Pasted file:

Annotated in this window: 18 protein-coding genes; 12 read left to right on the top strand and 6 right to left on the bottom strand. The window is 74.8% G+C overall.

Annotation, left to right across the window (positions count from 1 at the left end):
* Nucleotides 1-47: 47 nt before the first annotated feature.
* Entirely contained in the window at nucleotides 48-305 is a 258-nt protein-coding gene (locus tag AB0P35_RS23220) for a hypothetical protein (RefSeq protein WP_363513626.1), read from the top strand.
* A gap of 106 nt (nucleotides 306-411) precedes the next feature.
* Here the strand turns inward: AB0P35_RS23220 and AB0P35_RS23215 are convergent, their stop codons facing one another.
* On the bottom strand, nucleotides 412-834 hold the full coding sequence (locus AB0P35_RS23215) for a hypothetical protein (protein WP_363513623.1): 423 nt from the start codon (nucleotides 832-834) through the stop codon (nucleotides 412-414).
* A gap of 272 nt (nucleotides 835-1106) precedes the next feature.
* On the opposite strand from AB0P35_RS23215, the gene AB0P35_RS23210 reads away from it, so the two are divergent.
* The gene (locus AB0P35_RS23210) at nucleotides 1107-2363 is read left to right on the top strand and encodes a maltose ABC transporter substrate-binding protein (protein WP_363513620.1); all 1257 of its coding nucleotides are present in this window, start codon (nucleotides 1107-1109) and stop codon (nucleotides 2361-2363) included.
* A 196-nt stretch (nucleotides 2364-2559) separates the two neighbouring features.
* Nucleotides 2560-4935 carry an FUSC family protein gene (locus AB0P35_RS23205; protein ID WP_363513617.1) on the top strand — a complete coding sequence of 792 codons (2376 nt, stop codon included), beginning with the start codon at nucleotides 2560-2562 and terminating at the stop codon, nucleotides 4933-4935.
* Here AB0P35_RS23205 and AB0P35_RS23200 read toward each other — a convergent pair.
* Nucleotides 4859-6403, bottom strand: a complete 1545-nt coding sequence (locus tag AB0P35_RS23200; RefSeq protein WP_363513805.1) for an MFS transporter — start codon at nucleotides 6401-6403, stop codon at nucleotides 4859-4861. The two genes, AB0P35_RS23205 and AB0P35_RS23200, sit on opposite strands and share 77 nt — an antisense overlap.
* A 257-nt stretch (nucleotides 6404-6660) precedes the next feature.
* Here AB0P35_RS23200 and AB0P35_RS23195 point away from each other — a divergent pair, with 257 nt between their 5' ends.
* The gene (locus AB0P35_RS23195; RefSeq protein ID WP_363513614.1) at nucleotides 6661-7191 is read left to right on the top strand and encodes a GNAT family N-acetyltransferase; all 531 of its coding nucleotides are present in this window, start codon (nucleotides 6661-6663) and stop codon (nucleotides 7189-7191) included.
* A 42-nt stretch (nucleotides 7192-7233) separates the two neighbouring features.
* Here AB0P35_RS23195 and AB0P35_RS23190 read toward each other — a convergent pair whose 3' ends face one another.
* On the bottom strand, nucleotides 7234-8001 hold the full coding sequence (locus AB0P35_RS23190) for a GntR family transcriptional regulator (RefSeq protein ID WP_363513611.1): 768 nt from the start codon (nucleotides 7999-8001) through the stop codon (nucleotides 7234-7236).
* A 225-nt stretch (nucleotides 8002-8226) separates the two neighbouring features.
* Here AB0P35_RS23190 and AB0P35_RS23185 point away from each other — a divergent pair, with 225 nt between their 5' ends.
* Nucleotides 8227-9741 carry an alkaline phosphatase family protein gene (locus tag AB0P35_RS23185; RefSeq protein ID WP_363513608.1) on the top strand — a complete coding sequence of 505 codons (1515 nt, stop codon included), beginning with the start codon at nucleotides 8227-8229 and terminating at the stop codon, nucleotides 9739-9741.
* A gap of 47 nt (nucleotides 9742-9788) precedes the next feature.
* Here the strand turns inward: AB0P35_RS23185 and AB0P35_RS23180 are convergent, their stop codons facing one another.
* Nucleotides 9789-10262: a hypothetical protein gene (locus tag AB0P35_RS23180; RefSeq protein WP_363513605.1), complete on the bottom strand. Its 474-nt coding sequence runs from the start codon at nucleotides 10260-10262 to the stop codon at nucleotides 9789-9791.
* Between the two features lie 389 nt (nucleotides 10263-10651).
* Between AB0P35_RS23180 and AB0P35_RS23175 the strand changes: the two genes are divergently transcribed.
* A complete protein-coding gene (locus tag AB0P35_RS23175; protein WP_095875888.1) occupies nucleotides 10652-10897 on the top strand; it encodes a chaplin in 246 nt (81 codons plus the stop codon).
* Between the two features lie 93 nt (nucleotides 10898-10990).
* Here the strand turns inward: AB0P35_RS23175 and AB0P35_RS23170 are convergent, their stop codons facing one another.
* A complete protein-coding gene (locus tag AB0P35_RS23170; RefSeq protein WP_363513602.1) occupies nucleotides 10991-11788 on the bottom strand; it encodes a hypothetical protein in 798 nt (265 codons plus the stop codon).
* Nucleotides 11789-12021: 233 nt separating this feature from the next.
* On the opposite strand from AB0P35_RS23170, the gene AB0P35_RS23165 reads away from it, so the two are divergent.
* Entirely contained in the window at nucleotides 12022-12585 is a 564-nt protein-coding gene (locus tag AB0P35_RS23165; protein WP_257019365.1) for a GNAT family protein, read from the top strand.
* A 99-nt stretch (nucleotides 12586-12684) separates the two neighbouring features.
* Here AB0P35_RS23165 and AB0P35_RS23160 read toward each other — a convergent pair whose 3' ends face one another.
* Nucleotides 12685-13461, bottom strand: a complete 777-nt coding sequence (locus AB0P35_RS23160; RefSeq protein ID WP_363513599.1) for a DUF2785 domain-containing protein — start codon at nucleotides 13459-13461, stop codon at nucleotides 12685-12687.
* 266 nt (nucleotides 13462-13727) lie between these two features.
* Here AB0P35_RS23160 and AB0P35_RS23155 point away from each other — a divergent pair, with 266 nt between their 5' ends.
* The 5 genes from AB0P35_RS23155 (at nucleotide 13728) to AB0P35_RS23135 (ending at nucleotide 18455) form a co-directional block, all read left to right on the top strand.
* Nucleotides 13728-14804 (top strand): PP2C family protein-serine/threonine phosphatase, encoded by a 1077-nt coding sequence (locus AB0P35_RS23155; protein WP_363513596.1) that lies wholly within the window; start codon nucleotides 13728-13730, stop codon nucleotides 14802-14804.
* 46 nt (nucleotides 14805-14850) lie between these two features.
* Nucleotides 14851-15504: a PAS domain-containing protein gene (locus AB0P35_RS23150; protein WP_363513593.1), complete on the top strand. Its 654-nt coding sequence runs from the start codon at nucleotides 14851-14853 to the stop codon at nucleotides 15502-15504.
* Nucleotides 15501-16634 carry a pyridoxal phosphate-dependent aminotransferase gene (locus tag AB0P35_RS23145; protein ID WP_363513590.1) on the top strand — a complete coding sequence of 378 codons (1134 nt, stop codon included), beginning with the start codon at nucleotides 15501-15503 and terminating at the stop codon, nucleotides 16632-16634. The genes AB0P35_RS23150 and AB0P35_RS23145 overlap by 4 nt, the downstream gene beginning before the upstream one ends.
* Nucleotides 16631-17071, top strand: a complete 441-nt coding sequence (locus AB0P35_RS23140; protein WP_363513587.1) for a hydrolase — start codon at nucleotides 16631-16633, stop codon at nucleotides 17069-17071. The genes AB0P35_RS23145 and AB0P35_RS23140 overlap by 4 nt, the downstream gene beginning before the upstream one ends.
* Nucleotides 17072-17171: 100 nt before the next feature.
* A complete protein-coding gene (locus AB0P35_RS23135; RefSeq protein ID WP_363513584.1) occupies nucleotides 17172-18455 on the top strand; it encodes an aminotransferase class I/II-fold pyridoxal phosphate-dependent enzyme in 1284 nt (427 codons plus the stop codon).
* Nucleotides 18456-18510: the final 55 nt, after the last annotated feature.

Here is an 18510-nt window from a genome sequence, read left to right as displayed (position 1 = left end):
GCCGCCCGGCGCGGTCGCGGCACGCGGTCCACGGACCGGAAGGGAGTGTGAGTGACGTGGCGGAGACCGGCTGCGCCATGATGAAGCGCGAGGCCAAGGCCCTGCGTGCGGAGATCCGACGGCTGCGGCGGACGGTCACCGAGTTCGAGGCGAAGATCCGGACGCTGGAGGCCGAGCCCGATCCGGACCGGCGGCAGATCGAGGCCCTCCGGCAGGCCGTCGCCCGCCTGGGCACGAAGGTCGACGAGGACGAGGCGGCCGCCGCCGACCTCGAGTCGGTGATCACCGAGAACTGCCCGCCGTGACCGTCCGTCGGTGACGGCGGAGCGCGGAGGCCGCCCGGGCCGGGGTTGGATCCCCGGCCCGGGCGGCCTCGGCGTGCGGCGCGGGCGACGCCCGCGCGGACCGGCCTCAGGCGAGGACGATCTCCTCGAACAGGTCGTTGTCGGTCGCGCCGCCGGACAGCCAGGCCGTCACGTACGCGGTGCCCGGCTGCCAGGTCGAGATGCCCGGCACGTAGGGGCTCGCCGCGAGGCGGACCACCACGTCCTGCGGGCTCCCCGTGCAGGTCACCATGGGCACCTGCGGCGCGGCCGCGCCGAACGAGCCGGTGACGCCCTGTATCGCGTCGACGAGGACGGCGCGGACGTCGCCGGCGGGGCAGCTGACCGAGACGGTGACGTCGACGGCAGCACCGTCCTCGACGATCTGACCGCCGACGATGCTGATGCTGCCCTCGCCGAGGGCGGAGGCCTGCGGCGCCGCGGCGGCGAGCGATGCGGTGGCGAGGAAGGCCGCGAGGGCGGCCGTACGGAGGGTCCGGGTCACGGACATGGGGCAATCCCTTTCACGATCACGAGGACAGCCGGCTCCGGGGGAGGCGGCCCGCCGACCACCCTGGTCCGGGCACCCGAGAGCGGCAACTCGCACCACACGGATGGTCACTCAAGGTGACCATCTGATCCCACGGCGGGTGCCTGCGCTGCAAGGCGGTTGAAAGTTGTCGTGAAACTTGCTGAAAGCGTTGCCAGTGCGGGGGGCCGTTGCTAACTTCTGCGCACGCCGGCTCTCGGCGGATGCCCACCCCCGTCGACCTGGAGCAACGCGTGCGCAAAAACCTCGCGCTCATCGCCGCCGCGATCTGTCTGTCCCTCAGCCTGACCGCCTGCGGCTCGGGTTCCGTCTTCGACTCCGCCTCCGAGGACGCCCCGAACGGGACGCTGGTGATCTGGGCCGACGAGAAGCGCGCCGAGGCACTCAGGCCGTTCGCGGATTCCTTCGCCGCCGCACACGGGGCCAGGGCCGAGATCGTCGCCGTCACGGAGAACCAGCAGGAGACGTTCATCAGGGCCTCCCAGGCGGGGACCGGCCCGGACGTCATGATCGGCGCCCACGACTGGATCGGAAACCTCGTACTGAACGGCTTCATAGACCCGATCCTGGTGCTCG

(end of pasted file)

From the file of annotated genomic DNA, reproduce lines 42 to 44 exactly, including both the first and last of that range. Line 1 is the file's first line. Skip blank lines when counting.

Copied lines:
* Nucleotides 13728-14804 (top strand): PP2C family protein-serine/threonine phosphatase, encoded by a 1077-nt coding sequence (locus AB0P35_RS23155; protein WP_363513596.1) that lies wholly within the window; start codon nucleotides 13728-13730, stop codon nucleotides 14802-14804.
* 46 nt (nucleotides 14805-14850) lie between these two features.
* Nucleotides 14851-15504: a PAS domain-containing protein gene (locus AB0P35_RS23150; protein WP_363513593.1), complete on the top strand. Its 654-nt coding sequence runs from the start codon at nucleotides 14851-14853 to the stop codon at nucleotides 15502-15504.